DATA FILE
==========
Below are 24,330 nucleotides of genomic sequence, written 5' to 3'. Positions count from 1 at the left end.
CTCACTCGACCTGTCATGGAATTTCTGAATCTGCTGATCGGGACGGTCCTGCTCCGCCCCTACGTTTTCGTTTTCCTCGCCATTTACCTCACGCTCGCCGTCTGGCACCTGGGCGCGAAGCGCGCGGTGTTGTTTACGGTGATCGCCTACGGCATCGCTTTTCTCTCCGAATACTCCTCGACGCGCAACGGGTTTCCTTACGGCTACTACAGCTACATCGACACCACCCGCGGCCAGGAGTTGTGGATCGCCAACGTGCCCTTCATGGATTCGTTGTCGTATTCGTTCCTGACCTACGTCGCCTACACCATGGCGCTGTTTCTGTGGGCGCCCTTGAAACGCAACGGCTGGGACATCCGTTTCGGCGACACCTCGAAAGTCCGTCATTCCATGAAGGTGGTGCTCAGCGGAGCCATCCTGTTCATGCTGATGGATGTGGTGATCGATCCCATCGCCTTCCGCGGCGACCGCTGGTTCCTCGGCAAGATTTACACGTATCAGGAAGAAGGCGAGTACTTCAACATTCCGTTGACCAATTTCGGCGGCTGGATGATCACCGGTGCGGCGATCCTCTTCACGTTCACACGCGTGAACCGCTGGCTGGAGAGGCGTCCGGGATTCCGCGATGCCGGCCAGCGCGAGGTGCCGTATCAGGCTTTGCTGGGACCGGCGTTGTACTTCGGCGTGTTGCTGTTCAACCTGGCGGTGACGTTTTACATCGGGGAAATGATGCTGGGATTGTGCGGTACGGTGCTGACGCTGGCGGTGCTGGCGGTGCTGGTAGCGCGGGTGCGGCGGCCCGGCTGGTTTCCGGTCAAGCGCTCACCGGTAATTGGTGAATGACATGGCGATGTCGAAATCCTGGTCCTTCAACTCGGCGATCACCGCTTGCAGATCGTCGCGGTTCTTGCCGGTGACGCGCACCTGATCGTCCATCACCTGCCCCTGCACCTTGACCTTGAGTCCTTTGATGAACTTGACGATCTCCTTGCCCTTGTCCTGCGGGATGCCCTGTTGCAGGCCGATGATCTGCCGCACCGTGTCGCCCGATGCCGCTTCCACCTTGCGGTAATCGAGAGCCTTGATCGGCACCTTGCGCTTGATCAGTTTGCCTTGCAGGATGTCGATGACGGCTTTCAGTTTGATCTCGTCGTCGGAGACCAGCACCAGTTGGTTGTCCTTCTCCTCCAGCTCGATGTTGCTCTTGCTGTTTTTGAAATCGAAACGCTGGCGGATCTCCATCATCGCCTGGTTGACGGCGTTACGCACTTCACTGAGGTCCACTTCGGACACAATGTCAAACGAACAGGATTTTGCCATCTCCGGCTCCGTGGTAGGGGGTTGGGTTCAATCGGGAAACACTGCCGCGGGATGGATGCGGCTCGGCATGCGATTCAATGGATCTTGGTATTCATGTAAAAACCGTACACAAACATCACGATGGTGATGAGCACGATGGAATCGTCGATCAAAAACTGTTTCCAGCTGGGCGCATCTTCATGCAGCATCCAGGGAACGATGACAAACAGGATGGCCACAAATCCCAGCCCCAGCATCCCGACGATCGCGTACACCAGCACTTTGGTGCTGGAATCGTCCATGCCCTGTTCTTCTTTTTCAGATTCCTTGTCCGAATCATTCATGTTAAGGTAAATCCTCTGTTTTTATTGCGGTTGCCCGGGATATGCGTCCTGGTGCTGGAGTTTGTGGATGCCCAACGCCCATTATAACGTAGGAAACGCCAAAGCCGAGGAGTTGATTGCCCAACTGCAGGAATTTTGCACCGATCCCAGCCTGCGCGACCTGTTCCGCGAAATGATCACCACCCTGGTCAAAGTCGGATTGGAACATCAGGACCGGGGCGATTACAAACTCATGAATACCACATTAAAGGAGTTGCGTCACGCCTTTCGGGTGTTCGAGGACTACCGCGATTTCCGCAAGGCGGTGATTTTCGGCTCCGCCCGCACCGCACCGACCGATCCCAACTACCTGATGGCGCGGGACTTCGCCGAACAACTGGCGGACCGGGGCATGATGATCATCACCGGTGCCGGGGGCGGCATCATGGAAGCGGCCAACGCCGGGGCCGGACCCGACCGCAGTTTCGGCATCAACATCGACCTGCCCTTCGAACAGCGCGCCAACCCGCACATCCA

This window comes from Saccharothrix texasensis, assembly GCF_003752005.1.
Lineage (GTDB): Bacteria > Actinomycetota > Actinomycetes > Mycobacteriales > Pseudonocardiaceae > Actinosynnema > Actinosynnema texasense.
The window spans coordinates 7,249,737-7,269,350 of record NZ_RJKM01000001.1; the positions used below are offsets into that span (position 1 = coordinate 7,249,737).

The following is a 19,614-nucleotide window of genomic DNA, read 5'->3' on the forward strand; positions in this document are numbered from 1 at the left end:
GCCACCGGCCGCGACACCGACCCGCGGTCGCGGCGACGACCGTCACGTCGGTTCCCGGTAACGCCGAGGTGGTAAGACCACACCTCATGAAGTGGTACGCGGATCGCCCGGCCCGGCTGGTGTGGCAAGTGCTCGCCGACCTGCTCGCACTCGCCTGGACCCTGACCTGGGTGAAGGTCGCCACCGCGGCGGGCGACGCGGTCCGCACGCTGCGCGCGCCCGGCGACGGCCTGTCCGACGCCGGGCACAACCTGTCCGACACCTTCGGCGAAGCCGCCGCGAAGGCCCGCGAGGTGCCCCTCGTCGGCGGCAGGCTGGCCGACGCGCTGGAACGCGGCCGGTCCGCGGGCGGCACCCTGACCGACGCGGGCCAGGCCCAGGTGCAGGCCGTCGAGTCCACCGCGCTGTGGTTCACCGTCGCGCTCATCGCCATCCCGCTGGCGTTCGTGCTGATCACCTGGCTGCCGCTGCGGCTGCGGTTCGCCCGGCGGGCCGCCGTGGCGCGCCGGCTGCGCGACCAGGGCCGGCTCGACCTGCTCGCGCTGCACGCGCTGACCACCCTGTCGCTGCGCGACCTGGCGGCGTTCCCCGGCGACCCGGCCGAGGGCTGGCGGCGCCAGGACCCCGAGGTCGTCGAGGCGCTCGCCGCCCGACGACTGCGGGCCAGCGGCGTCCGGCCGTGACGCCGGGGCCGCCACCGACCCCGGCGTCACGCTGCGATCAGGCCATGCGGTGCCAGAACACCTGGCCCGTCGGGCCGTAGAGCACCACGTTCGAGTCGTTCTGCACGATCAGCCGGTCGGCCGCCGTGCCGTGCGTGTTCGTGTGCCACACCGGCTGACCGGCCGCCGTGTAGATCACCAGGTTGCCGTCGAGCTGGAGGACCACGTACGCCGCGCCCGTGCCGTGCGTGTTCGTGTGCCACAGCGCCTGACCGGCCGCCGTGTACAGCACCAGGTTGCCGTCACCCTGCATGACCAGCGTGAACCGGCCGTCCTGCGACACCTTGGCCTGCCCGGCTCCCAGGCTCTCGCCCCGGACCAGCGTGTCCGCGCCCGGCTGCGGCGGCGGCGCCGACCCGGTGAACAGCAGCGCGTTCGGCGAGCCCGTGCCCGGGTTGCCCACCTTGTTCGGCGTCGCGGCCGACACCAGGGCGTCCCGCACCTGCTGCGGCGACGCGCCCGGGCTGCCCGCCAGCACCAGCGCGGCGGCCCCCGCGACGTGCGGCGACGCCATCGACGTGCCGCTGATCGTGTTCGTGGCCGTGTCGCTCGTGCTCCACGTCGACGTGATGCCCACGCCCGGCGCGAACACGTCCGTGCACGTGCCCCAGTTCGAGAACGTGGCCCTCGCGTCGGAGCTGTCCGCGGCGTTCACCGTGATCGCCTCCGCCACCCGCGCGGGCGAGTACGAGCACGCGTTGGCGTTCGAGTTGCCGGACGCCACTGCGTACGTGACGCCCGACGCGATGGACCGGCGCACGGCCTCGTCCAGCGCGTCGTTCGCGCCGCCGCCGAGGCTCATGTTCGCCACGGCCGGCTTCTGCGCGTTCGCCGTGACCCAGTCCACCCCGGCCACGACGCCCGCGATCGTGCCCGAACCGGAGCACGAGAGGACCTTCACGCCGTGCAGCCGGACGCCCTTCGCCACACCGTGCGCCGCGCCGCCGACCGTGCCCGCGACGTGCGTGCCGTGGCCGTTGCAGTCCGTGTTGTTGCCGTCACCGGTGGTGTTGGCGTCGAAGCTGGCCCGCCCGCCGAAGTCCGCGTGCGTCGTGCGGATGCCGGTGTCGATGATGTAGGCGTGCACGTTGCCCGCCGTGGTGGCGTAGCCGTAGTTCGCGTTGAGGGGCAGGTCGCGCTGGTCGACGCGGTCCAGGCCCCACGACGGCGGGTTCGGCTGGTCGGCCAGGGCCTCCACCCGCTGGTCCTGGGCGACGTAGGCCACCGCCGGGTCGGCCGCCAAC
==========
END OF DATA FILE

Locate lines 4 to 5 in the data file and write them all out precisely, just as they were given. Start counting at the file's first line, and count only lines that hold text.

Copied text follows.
Lineage (GTDB): Bacteria > Actinomycetota > Actinomycetes > Mycobacteriales > Pseudonocardiaceae > Actinosynnema > Actinosynnema texasense.
The window spans coordinates 7,249,737-7,269,350 of record NZ_RJKM01000001.1; the positions used below are offsets into that span (position 1 = coordinate 7,249,737).